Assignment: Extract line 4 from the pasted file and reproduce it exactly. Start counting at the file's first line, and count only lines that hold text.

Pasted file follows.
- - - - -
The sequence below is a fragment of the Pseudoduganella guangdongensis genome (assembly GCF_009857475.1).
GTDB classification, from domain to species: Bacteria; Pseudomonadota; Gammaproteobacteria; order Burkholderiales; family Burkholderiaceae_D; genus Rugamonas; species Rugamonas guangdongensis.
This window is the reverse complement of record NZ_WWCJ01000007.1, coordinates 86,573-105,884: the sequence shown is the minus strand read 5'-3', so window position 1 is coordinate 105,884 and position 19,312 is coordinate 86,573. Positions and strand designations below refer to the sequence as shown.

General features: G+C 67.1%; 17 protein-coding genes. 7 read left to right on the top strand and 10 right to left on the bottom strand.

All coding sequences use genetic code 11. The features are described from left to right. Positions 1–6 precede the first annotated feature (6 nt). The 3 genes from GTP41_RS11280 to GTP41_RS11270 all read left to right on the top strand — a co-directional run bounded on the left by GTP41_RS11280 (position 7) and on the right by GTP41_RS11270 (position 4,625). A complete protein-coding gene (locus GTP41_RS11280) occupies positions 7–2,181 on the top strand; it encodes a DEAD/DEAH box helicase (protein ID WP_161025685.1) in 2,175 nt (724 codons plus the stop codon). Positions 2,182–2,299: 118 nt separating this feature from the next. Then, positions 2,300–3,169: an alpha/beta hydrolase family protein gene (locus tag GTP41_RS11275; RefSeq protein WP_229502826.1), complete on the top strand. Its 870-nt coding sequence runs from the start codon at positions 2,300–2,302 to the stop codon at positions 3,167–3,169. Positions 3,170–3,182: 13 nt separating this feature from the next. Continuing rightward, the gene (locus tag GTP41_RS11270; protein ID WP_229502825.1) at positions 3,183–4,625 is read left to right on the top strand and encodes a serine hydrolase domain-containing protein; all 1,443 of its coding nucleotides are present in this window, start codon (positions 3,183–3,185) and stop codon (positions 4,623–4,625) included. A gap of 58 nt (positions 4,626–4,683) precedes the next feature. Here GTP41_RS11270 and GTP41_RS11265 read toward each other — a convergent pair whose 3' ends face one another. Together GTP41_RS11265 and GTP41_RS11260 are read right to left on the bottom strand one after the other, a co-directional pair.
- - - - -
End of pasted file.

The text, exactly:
General features: G+C 67.1%; 17 protein-coding genes. 7 read left to right on the top strand and 10 right to left on the bottom strand.